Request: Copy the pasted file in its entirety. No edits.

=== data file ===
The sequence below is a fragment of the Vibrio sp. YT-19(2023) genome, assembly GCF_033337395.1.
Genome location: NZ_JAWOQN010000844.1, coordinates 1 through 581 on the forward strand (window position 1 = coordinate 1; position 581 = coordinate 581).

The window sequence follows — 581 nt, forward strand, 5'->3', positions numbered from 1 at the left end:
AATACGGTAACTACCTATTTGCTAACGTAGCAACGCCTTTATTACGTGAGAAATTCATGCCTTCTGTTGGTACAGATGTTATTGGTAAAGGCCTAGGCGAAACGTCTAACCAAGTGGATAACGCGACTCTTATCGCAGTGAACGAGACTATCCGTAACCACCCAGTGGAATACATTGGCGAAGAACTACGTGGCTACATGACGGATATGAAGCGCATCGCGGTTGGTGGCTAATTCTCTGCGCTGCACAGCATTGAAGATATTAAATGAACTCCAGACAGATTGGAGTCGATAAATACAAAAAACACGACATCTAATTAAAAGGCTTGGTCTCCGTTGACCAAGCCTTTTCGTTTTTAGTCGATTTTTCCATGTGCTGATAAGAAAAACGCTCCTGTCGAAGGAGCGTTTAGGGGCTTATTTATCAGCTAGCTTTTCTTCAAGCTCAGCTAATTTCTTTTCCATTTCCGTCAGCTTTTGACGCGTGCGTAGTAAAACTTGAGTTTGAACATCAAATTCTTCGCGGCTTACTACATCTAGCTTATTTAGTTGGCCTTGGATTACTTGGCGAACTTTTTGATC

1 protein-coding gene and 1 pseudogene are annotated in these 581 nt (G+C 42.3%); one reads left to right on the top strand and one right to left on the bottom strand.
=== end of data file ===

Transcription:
The sequence below is a fragment of the Vibrio sp. YT-19(2023) genome, assembly GCF_033337395.1.
Genome location: NZ_JAWOQN010000844.1, coordinates 1 through 581 on the forward strand (window position 1 = coordinate 1; position 581 = coordinate 581).

The window sequence follows — 581 nt, forward strand, 5'->3', positions numbered from 1 at the left end:
AATACGGTAACTACCTATTTGCTAACGTAGCAACGCCTTTATTACGTGAGAAATTCATGCCTTCTGTTGGTACAGATGTTATTGGTAAAGGCCTAGGCGAAACGTCTAACCAAGTGGATAACGCGACTCTTATCGCAGTGAACGAGACTATCCGTAACCACCCAGTGGAATACATTGGCGAAGAACTACGTGGCTACATGACGGATATGAAGCGCATCGCGGTTGGTGGCTAATTCTCTGCGCTGCACAGCATTGAAGATATTAAATGAACTCCAGACAGATTGGAGTCGATAAATACAAAAAACACGACATCTAATTAAAAGGCTTGGTCTCCGTTGACCAAGCCTTTTCGTTTTTAGTCGATTTTTCCATGTGCTGATAAGAAAAACGCTCCTGTCGAAGGAGCGTTTAGGGGCTTATTTATCAGCTAGCTTTTCTTCAAGCTCAGCTAATTTCTTTTCCATTTCCGTCAGCTTTTGACGCGTGCGTAGTAAAACTTGAGTTTGAACATCAAATTCTTCGCGGCTTACTACATCTAGCTTATTTAGTTGGCCTTGGATTACTTGGCGAACTTTTTGATC

1 protein-coding gene and 1 pseudogene are annotated in these 581 nt (G+C 42.3%); one reads left to right on the top strand and one right to left on the bottom strand.